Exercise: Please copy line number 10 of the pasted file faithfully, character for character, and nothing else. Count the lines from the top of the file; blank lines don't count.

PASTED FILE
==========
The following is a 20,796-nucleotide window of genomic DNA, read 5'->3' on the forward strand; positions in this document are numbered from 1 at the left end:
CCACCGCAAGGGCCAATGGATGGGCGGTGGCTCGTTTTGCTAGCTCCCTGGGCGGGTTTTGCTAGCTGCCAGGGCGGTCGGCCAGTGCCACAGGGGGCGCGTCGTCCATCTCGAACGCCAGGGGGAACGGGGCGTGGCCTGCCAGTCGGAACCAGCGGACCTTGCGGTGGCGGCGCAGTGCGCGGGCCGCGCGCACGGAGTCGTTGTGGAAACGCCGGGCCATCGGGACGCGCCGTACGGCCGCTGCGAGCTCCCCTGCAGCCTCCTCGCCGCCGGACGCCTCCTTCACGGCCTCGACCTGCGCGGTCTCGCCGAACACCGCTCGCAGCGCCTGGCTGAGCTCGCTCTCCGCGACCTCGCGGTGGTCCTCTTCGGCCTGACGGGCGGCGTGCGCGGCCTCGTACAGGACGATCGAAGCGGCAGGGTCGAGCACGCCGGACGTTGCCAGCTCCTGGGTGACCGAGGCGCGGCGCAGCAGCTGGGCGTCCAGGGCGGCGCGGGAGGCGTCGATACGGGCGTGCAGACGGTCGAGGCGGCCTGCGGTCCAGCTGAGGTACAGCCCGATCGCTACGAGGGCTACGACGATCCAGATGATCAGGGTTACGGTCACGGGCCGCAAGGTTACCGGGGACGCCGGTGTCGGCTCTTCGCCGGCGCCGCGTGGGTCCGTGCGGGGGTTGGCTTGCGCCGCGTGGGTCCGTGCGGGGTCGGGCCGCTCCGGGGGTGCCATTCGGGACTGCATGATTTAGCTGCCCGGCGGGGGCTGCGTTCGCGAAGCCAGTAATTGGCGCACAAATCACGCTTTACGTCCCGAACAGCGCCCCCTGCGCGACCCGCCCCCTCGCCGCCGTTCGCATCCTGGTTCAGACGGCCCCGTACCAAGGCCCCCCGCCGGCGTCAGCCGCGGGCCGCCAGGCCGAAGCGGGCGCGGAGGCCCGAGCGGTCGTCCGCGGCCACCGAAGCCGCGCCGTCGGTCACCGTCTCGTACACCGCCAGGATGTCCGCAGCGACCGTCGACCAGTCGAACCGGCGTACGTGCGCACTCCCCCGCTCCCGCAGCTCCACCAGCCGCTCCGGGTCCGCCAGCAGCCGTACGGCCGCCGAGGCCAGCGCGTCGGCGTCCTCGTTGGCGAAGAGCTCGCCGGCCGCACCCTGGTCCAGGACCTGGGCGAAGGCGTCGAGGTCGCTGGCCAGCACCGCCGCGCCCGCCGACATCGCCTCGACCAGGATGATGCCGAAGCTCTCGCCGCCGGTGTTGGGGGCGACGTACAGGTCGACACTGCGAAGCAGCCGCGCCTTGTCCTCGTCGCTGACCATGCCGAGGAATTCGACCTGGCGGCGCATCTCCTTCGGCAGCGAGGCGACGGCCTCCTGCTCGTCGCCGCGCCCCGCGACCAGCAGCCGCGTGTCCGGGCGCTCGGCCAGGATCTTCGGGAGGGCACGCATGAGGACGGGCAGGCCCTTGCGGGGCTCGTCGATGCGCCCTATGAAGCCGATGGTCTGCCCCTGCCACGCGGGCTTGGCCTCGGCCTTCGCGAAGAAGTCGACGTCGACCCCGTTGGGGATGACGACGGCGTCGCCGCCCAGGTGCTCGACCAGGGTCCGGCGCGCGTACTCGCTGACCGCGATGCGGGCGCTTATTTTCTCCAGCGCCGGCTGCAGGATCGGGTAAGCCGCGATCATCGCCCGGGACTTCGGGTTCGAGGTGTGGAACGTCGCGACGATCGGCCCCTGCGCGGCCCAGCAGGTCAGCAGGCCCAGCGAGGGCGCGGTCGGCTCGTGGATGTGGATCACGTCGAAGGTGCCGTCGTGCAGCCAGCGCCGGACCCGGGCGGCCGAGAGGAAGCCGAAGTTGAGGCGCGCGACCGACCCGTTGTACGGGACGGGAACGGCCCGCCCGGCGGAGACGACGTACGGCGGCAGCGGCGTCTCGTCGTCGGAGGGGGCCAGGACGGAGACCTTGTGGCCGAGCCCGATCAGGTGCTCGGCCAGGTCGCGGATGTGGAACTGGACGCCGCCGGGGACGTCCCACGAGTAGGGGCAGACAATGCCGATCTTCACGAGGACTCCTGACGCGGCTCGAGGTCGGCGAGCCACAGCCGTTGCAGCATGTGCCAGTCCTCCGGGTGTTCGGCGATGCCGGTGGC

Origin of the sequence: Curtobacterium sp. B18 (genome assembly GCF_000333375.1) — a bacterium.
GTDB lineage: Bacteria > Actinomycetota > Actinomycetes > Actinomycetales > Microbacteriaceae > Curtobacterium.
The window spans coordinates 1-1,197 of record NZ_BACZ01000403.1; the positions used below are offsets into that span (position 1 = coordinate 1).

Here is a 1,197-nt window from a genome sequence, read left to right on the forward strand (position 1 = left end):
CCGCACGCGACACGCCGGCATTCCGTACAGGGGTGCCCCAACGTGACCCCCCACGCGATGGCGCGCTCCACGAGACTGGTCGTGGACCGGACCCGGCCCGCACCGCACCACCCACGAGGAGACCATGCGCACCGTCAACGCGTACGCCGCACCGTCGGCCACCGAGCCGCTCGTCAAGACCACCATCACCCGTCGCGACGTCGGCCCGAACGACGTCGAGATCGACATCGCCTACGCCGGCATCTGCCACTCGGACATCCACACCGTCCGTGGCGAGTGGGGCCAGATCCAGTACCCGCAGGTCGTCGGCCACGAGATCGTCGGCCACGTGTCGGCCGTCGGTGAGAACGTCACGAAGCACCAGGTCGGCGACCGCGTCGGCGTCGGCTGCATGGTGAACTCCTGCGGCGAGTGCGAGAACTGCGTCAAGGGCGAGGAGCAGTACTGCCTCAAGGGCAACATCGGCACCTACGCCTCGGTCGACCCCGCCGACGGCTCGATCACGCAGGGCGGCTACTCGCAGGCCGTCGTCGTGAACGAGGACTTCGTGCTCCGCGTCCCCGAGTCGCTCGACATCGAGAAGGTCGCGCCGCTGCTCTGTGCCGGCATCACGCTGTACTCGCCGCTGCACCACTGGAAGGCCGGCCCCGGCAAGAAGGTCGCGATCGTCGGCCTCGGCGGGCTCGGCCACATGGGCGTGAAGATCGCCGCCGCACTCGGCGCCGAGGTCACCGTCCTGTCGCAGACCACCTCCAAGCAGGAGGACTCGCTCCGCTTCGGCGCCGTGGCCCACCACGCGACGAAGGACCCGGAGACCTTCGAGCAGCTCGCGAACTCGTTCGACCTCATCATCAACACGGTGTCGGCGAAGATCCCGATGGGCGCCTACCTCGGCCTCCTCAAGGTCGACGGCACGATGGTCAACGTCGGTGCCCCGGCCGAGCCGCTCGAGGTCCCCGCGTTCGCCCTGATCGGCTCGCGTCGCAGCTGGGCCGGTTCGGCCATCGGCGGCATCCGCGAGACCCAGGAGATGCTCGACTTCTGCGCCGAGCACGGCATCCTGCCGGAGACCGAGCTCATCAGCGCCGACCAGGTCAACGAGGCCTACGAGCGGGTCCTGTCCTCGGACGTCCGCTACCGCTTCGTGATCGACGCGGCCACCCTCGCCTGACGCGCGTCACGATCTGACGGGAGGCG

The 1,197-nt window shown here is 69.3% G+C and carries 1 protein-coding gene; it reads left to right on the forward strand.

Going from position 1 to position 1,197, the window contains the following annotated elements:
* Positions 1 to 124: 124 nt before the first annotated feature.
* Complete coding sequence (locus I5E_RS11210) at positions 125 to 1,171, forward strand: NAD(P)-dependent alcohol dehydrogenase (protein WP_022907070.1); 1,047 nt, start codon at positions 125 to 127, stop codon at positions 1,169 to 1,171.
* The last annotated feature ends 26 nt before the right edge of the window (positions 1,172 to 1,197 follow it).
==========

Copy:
* Positions 1 to 124: 124 nt before the first annotated feature.